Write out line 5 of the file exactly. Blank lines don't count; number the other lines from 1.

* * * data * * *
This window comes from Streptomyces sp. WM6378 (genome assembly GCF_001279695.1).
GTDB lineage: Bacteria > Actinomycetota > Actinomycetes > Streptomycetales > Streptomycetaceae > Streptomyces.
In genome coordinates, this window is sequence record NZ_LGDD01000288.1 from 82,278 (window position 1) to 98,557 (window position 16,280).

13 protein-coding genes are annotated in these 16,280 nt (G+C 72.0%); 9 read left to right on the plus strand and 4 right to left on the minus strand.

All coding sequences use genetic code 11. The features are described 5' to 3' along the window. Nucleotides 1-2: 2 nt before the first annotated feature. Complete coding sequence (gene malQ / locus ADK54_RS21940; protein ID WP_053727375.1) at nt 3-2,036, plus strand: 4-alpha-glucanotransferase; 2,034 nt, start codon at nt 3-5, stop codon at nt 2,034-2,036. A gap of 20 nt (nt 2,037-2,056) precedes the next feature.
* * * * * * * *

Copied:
All coding sequences use genetic code 11. The features are described 5' to 3' along the window. Nucleotides 1-2: 2 nt before the first annotated feature. Complete coding sequence (gene malQ / locus ADK54_RS21940; protein ID WP_053727375.1) at nt 3-2,036, plus strand: 4-alpha-glucanotransferase; 2,034 nt, start codon at nt 3-5, stop codon at nt 2,034-2,036. A gap of 20 nt (nt 2,037-2,056) precedes the next feature.